Enric Trillas Ruiz is one of the first Europeans devoted to fuzzy logic. The advances in this field of research are particularly valuable for the development of artificial intelligence, since the theoretical models designed by scientists allow machines to handle imprecise information and make decisions in the same way that the human brain does. For example, these theoretical models make possible for an automatic washing machine to choose properly the program depending on the load, the dirt, and characteristics of garments.
He studied at the University of Barcelona, where he graduated in 1964 and received his Ph.D. in 1972 in sciences (Mathematics section). In 1974, he became, by opposition, a professor at the Polytechnic University of Catalonia, institution where he held various academic positions as deputy director of the School of Architecture, Dean of the Faculty, Vice Chancellor for Academic Affairs (1980 - 1982) and Vice Chancellor of University Extension (1982-1983).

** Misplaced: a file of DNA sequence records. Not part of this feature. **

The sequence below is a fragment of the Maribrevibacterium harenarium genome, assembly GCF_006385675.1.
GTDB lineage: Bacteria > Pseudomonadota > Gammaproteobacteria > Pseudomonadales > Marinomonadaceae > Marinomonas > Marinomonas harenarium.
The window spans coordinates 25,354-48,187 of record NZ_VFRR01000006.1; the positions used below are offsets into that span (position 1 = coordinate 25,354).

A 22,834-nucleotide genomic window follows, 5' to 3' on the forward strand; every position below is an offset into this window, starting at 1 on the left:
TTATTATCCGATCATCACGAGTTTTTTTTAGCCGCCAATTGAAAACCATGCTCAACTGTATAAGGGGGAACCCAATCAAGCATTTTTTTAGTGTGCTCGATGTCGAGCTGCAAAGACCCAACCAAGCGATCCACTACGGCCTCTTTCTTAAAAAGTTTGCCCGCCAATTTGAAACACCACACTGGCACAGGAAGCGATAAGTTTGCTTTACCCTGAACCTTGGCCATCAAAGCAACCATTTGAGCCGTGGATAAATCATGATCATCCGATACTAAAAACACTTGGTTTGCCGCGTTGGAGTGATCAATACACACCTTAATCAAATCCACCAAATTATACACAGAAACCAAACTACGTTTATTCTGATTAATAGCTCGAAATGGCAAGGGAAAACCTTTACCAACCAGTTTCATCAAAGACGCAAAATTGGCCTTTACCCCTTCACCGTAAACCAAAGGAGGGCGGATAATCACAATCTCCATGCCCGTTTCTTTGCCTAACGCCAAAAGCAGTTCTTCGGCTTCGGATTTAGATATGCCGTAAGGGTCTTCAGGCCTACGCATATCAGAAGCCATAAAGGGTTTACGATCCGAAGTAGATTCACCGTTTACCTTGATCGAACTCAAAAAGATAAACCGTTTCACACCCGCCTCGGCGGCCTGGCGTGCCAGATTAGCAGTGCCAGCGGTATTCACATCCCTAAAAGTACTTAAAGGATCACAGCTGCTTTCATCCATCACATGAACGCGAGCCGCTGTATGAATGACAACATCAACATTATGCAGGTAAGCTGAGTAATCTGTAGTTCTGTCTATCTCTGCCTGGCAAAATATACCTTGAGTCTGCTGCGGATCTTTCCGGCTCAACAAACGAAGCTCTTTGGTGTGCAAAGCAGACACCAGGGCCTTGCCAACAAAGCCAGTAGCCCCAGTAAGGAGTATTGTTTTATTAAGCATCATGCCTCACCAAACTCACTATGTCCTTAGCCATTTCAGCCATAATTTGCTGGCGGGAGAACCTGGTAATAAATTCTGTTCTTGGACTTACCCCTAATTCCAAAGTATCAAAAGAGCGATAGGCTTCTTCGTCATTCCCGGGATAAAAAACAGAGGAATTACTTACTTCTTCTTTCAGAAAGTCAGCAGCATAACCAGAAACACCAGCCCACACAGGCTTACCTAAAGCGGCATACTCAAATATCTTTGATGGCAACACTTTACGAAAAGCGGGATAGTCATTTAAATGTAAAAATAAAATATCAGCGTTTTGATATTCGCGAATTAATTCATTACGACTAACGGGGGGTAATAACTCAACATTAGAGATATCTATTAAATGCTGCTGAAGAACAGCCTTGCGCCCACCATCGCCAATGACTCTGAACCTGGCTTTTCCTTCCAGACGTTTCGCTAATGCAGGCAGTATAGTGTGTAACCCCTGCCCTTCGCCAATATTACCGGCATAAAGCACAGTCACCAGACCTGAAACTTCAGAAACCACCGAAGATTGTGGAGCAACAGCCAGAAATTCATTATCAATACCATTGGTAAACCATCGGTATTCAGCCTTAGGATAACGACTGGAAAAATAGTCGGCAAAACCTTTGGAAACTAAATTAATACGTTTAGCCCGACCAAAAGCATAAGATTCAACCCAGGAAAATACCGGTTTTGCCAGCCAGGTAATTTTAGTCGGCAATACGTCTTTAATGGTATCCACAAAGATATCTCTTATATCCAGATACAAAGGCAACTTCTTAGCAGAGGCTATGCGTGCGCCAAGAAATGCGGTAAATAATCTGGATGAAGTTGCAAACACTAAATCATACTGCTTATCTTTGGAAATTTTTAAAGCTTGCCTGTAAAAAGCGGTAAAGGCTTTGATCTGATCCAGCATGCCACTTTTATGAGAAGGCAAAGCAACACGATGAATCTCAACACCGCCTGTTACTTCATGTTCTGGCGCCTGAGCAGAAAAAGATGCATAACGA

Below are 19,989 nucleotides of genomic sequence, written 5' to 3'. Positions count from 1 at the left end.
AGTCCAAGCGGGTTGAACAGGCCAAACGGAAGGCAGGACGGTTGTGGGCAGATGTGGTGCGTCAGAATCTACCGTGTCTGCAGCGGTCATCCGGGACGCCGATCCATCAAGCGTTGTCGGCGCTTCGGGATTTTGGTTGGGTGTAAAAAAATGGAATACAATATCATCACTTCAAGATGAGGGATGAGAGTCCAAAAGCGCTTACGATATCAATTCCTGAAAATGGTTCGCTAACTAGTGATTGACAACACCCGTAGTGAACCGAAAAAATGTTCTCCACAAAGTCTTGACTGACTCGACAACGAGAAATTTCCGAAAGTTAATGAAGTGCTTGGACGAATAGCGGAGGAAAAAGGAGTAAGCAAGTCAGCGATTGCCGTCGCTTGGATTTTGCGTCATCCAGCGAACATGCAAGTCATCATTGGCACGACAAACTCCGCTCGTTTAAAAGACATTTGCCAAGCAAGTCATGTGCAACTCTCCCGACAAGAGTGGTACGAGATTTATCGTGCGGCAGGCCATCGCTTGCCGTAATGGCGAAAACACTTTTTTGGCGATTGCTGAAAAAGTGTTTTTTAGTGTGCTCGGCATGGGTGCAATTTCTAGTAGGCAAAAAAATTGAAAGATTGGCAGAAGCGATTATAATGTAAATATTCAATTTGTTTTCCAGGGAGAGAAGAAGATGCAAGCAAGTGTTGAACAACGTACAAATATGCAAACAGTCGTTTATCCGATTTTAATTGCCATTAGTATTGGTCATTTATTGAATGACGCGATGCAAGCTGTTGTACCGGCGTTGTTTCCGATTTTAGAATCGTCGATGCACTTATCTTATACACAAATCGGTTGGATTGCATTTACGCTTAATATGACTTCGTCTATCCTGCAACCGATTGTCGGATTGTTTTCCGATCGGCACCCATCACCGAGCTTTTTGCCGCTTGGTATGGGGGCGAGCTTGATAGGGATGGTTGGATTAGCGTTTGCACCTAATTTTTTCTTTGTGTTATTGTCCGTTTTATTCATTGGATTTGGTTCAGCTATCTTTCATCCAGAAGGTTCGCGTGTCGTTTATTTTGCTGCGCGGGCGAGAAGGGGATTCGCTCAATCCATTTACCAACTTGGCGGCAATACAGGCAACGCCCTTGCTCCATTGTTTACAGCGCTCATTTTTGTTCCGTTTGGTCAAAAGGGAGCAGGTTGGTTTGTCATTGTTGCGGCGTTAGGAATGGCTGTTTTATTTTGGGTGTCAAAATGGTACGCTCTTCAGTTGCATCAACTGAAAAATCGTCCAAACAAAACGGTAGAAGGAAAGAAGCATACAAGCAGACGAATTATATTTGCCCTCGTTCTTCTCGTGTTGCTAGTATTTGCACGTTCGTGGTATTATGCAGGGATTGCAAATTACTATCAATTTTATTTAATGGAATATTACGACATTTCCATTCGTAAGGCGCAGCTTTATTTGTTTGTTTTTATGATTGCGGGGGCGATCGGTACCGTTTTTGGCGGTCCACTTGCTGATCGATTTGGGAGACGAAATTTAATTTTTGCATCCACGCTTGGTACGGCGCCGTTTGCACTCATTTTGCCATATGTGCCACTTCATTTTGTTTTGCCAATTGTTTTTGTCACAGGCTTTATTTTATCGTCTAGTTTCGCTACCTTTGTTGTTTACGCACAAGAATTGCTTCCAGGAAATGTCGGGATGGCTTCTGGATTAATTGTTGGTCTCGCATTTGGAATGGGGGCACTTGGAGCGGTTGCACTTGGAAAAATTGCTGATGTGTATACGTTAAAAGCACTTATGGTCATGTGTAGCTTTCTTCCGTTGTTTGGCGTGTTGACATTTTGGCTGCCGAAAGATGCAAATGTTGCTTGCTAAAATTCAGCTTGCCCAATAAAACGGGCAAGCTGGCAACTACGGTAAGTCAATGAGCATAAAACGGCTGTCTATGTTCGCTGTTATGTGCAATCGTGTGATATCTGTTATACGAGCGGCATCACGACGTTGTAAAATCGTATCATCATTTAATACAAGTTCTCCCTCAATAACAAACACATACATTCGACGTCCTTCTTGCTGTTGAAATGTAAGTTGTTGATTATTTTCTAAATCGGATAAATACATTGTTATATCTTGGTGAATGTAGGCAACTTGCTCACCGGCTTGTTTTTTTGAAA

In 1989 he moved to the Polytechnic University of Madrid, where in 1990 he took up the Chair of Computer Science and Artificial Intelligence, Faculty of Computer Science. There he worked in the Department of Artificial Intelligence until 2006.
He has been president of the Higher Council for Scientific Research (CSIC), between 1984 and 1988; general manager and vice president of the National Institute for Aerospace Technology (INTA), from 1989 to 1995; general secretary of the National Scientific and Technological Research and secretary of the Interministerial commission of science and technology, between 1995 and 1996; and president of the company Aerospace Engineering and Services (INSA).
Author of over 200 scientific publications and articles, he has directed 16 doctoral thesis and more than 20 dissertations and final projects. His books include: “Fuzzy sets ” (1980),“ introduction to fuzzy logic ” (1995), “first lessons of fuzzy logic ” (1998) and“ artificial intelligence: machines and people ” (1998), the latter of popular science.
Moreover, he has won the three most important prizes to be awarded in the field of fuzzy logic: the Pioneer Award of the European Society For Fuzzy Logic and Technologies (EUSFLAT), in 1999; the "Fellow” of International Fuzzy System Association (IFSA), in 1999; and “Fuzzy Systems Pioneer Award” of the IEEE Computational Intelligence Society, in 2005.